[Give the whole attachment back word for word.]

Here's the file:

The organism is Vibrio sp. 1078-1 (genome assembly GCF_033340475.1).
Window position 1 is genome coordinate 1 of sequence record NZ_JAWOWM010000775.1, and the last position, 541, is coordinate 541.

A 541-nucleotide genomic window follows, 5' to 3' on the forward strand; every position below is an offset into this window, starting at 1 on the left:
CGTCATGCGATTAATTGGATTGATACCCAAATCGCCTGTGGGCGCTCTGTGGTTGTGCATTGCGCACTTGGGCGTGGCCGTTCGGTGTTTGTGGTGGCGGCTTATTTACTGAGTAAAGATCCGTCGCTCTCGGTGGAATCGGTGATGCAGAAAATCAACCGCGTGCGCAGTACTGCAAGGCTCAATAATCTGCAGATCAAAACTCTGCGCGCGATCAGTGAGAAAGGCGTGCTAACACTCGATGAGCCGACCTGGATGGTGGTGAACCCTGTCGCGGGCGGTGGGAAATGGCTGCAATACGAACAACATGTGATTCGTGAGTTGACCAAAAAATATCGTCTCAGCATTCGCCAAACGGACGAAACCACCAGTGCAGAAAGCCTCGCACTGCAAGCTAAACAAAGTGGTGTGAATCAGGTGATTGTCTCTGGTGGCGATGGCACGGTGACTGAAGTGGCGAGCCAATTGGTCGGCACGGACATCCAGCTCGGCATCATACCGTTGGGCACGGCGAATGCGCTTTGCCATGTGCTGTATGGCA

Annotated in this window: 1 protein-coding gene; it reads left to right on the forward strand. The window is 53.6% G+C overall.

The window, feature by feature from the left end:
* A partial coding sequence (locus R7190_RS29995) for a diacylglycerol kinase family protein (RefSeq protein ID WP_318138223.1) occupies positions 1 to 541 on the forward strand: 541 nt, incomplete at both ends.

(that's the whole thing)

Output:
The organism is Vibrio sp. 1078-1 (genome assembly GCF_033340475.1).
Window position 1 is genome coordinate 1 of sequence record NZ_JAWOWM010000775.1, and the last position, 541, is coordinate 541.

A 541-nucleotide genomic window follows, 5' to 3' on the forward strand; every position below is an offset into this window, starting at 1 on the left:
CGTCATGCGATTAATTGGATTGATACCCAAATCGCCTGTGGGCGCTCTGTGGTTGTGCATTGCGCACTTGGGCGTGGCCGTTCGGTGTTTGTGGTGGCGGCTTATTTACTGAGTAAAGATCCGTCGCTCTCGGTGGAATCGGTGATGCAGAAAATCAACCGCGTGCGCAGTACTGCAAGGCTCAATAATCTGCAGATCAAAACTCTGCGCGCGATCAGTGAGAAAGGCGTGCTAACACTCGATGAGCCGACCTGGATGGTGGTGAACCCTGTCGCGGGCGGTGGGAAATGGCTGCAATACGAACAACATGTGATTCGTGAGTTGACCAAAAAATATCGTCTCAGCATTCGCCAAACGGACGAAACCACCAGTGCAGAAAGCCTCGCACTGCAAGCTAAACAAAGTGGTGTGAATCAGGTGATTGTCTCTGGTGGCGATGGCACGGTGACTGAAGTGGCGAGCCAATTGGTCGGCACGGACATCCAGCTCGGCATCATACCGTTGGGCACGGCGAATGCGCTTTGCCATGTGCTGTATGGCA

Annotated in this window: 1 protein-coding gene; it reads left to right on the forward strand. The window is 53.6% G+C overall.

The window, feature by feature from the left end:
* A partial coding sequence (locus R7190_RS29995) for a diacylglycerol kinase family protein (RefSeq protein ID WP_318138223.1) occupies positions 1 to 541 on the forward strand: 541 nt, incomplete at both ends.